Page last updated at 02:13 GMT, Wednesday, 18 March 2009

US poised to join Mexico drug war

Air Force Lt Gen Victor "Gene" Renuart Jr, March 2007
The general praised Mexican efforts, but said the US needed to do more

The US is drawing up comprehensive plans to help Mexico in its fight against drug-trafficking, a senior military official has told Congress.

Gen Gene Renuart, head of the US Northern Command, told a Senate hearing that troops or anti-narcotics agents would be sent to the Mexican border.

The plan could be finalised as early as this week, he added.

Correspondents say Mexico's mounting drug violence has emerged as a real national security threat to the US.

"Certainly, there may be a need for additional manpower," said Gen Renuart, who oversees US military interests in the border region.

"Whether that is best suited or best provided by National Guard or additional law enforcement agencies, I think, this planning team will really lead us to," he told the Senate Armed Services Committee.

Broad initiative

Governors of states that border Mexico have expressed concern both about the cartels, whose main source of income is exporting drugs such as cocaine into the US, and at the prospect of effectively militarising the US-Mexico frontier.

Members of the Mexican Federal Police, inspect in the surroundings of an unmarked grave, in Ciudad Juarez, Mexico, on March 14, 2009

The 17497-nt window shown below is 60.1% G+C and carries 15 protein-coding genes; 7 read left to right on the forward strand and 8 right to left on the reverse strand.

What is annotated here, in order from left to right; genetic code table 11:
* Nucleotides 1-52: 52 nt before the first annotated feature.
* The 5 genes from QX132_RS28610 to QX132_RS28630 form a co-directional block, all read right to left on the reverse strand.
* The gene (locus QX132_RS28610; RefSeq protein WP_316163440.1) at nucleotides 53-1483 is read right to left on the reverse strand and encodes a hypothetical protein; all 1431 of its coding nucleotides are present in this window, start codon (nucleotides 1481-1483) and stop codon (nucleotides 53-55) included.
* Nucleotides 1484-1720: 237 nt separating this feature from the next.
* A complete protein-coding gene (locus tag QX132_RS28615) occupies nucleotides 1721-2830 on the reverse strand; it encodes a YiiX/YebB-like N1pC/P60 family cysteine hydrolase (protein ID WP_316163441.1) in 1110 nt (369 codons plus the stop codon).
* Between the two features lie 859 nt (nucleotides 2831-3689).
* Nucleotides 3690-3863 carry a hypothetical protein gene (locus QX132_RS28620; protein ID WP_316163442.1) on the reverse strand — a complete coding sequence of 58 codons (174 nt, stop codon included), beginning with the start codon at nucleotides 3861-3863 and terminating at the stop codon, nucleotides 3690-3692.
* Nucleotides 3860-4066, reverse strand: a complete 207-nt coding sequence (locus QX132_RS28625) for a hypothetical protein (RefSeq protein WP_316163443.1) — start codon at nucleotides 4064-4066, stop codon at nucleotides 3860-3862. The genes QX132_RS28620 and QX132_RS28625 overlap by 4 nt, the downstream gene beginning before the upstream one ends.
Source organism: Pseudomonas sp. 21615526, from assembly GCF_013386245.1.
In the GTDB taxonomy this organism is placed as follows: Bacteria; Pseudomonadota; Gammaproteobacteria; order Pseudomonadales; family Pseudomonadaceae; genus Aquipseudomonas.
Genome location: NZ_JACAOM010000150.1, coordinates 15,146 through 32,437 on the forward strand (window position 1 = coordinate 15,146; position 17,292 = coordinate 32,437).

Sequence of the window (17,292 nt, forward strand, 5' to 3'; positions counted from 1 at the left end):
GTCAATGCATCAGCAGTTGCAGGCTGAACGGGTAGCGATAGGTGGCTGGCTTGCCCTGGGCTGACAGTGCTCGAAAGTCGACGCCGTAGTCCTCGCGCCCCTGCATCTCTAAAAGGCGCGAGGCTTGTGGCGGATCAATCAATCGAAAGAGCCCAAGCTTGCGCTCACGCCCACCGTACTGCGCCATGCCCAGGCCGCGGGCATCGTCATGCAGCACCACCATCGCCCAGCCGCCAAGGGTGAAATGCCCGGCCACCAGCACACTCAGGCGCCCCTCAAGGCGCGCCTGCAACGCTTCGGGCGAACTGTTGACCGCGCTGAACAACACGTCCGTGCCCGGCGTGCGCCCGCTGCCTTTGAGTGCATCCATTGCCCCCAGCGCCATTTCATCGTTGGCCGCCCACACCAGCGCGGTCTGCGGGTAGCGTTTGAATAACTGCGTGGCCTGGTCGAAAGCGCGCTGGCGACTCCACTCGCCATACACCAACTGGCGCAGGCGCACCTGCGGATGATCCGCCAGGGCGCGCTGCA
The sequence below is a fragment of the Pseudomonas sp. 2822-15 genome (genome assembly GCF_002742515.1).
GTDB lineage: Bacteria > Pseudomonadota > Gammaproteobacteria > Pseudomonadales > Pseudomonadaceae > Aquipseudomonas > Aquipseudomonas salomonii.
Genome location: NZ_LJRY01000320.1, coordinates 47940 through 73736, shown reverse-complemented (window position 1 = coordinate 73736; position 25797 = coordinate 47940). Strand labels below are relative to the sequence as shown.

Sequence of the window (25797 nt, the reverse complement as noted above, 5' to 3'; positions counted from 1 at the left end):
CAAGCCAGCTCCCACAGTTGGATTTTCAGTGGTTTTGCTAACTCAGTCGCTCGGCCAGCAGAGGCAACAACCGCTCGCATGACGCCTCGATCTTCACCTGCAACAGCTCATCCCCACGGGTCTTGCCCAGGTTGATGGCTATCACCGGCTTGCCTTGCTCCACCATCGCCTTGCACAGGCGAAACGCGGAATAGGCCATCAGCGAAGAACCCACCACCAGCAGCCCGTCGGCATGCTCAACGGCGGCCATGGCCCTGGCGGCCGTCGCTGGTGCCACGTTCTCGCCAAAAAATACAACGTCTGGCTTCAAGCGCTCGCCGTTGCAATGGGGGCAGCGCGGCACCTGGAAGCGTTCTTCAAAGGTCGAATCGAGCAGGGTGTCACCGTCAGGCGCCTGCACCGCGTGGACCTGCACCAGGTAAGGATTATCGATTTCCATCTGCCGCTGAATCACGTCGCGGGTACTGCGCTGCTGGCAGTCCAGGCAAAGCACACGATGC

Over 1,000 Mexicans have died in drug-related violence so far this year.

The military is already employing border security techniques mastered in the war zones of Iraq and Afghanistan, including unmanned aerial vehicles and technology capable of locating underground tunnels, reports say.

But an inter-agency government team, meeting this week at the Department of Homeland Security, is now expected to produce a broad new initiative to confront a drug war that has killed thousands in Mexico and spilled over into US cities.

"I think we'll have good plans come out of this work this week," Gen Renuart told the hearing.

A separate Senate committee in Washington heard that the presence of the Mexican drug cartels in the US had more than quadrupled since 2006.

The news came as Mexico and the US remained locked in a trade dispute centred on their busy border.

The US government stopped a pilot scheme earlier this month which allowed Mexican trucks to use roads in the US.

Mexico said the decision violated a free-trade deal between the countries and says it will impose tariffs on a range of American exports.

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